Generally speaking, I agree with Claire's remarks with regard to having an ambitious agreement. I think we need to have something there. In my opening remarks, I said that I thought there was going to be a hard Brexit. In fact, if I'm being blunt, I think that the U.K. political leadership believes that the economic fallout can, to a degree, be pinned on COVID. I think they see a bit of an out here. I mean, if you look at the way the negotiations are going between the U.K. and the EU, it's not very good. The best that they're going to be able to achieve by the end of the year, if they do get an agreement, is a very skinny, tariff-only agreement.
Starting with that point, we had a rollover agreement, a CETA-like agreement, that was in place and basically ready to go and replace and cover the U.K.-Canada relationship; however, the British government came along and surprised everyone by saying they were going to remove import tariffs. That was a big piece of the agreement that they were giving away for free. I think the negotiators in the department in Canada are a bit unsure about exactly what the U.K. may put on the table next. I just don't know that we're going to be able to have an agreement in place prior to knowing the resolution between the U.K. and the EU.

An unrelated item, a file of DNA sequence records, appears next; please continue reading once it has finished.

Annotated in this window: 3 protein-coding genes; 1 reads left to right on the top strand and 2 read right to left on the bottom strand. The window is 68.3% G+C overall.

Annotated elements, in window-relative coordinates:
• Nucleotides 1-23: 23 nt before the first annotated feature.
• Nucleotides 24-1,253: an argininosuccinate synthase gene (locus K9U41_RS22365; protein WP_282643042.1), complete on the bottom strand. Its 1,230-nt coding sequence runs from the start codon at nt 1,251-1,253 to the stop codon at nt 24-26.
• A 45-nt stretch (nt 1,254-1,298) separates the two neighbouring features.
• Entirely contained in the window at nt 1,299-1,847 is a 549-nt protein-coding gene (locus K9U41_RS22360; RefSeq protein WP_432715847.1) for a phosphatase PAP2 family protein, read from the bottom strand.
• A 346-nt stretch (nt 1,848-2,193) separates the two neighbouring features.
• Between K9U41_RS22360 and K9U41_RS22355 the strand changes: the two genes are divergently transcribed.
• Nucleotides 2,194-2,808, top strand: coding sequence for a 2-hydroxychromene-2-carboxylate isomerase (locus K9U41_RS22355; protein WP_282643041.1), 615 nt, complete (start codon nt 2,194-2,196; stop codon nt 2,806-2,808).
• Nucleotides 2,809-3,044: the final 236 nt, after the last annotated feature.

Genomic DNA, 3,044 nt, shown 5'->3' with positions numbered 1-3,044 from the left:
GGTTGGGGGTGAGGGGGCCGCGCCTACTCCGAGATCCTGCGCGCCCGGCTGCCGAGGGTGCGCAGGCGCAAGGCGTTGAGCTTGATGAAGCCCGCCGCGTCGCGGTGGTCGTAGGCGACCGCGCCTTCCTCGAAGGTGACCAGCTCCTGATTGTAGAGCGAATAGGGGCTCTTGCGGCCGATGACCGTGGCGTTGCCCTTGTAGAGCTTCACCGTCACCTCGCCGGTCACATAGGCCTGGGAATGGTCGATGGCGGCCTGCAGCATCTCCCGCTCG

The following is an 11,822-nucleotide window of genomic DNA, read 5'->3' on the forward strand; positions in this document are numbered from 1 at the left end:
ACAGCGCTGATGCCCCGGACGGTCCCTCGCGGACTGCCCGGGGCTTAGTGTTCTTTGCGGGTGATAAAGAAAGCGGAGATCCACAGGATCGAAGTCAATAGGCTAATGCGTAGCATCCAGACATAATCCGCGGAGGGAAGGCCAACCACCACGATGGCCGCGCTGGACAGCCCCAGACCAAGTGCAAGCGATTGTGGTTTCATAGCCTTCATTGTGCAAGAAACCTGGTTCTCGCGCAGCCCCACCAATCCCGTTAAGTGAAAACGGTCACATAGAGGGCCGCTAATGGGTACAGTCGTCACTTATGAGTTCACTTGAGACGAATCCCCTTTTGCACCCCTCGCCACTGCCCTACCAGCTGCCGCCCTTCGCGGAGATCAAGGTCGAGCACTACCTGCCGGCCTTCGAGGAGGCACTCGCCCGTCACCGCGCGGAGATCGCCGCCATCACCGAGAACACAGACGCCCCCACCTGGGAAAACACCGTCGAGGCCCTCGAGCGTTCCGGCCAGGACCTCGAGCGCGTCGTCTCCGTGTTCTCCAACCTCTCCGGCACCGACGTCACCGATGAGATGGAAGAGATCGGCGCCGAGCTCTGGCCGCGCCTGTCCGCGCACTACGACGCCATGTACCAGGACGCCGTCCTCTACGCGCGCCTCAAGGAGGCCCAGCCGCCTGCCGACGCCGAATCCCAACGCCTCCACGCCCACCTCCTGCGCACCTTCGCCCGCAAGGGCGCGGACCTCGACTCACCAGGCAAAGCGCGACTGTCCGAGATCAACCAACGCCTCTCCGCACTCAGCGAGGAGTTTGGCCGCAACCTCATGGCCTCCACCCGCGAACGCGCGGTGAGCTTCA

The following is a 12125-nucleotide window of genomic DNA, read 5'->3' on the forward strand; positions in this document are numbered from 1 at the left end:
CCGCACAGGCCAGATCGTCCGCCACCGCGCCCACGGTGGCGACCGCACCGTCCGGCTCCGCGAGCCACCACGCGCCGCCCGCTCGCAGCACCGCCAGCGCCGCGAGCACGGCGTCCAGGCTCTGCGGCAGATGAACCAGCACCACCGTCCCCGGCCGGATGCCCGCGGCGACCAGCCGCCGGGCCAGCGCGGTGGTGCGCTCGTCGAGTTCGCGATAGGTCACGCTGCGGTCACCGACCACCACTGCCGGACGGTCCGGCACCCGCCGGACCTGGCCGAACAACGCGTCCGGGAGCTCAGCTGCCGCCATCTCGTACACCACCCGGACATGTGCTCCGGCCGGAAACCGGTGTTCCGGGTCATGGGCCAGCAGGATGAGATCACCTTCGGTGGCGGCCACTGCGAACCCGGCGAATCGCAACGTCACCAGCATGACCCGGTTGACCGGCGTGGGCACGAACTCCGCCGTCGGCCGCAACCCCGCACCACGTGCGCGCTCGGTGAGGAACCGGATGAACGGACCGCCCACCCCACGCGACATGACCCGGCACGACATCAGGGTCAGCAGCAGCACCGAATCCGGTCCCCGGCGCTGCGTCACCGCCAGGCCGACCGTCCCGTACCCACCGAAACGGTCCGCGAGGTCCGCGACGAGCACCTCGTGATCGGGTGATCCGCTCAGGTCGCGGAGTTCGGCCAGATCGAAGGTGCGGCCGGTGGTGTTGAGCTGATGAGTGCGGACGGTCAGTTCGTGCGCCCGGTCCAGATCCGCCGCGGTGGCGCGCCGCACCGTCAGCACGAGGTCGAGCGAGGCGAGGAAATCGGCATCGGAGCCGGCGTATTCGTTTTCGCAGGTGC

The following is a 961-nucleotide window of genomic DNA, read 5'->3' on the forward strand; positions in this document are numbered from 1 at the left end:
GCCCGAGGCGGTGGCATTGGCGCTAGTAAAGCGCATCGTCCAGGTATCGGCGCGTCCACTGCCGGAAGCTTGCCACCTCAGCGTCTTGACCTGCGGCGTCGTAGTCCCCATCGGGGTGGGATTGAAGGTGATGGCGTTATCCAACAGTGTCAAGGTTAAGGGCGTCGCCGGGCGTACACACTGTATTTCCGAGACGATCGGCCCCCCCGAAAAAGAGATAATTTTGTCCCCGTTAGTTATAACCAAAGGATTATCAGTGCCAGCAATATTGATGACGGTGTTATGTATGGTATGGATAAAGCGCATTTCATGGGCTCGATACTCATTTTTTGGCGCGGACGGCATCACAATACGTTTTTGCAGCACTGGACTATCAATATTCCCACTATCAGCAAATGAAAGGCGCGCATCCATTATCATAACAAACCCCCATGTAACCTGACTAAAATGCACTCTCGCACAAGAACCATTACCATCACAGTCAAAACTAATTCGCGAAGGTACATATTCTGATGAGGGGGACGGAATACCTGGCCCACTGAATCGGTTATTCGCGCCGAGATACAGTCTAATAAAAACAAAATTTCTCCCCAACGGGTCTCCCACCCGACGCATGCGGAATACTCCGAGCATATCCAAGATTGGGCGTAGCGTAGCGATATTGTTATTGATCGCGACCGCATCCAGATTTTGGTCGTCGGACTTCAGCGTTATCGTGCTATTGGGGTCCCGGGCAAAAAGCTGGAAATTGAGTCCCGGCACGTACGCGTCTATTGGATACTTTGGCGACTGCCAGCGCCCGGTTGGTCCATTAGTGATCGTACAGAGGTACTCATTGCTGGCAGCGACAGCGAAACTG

For example, how would you treat rules of origin if they're outside of the EU Customs Union? For instance, typically you need at least 50% to 60% of content in your goods to qualify for duty-free status. A U.K. that is outside of the European single market, will they be able to meet those provisions? We won't know if we even need to negotiate rules of origin until we know what they have agreed upon, so I think realistically we probably will not have an agreement in place until 2021.
I think we can take quite a high level of ambition into these negotiations. Where I would like to see better progress.... We still do not have conformity assessment in place two years on in the CETA. Basically what that means is, if a product is certified in Canada and exported over to, say, Germany, it doesn't have to be retested and recertified again. It's seen as being equivalent. We agreed to this in CETA, but the problem is that it still has not been implemented.
We also see continuing problems with technical barriers to trade. Claire has raised this on the agricultural front. I think we need a more robust process for preventing technical barriers to trade. There's also been some confusion around the regulatory co-operation provisions. The regulatory co-operation committee within CETA is for going after future regulatory barriers; however, I think most people, certainly in the private sector, believe it's a forum for dealing with existing regulatory barriers. I think there needs to be more clarity around this in a future agreement.
I think that—